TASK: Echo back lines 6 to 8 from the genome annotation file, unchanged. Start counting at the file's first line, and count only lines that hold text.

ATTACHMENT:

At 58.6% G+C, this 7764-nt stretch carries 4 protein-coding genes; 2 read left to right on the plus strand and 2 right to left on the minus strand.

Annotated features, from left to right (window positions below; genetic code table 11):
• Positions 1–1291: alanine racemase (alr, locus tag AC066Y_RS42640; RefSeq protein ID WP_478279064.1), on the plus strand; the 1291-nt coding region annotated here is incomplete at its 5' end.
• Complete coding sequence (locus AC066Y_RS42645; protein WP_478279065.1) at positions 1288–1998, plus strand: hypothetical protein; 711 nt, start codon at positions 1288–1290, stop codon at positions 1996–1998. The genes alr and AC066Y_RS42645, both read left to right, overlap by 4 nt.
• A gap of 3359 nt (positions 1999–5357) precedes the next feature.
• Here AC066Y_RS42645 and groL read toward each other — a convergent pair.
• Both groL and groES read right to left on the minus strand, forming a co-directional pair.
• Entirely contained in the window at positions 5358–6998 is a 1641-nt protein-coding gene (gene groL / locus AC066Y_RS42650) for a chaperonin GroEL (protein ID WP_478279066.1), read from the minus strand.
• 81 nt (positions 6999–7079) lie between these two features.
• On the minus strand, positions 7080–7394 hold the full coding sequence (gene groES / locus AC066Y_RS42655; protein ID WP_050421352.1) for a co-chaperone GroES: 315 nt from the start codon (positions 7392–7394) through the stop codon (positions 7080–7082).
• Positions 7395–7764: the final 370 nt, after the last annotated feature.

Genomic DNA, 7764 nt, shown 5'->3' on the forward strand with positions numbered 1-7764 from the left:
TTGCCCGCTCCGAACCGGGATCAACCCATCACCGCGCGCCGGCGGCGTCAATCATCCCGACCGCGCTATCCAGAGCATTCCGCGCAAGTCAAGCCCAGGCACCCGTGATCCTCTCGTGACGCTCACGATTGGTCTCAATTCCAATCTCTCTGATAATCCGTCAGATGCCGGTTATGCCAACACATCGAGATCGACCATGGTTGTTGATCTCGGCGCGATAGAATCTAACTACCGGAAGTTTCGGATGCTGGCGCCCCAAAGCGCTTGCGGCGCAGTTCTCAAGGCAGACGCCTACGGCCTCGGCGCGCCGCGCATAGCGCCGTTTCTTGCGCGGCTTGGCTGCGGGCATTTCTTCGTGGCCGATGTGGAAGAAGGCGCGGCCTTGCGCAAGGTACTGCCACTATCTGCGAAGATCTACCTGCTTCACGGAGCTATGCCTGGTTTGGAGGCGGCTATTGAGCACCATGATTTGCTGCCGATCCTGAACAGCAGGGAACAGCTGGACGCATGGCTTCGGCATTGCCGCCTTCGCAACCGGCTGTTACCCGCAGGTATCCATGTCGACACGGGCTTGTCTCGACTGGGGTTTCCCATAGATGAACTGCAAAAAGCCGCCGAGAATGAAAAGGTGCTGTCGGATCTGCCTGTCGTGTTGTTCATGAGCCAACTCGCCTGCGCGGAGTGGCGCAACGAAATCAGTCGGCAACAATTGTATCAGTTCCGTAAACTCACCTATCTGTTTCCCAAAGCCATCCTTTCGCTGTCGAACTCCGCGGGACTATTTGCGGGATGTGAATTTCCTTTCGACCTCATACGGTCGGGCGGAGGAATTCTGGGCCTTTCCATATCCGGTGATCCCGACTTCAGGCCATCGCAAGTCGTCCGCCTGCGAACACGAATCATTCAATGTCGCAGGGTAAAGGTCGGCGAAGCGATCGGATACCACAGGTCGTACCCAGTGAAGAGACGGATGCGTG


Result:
• Here AC066Y_RS42645 and groL read toward each other — a convergent pair.
• Both groL and groES read right to left on the minus strand, forming a co-directional pair.
• Entirely contained in the window at positions 5358–6998 is a 1641-nt protein-coding gene (gene groL / locus AC066Y_RS42650) for a chaperonin GroEL (protein ID WP_478279066.1), read from the minus strand.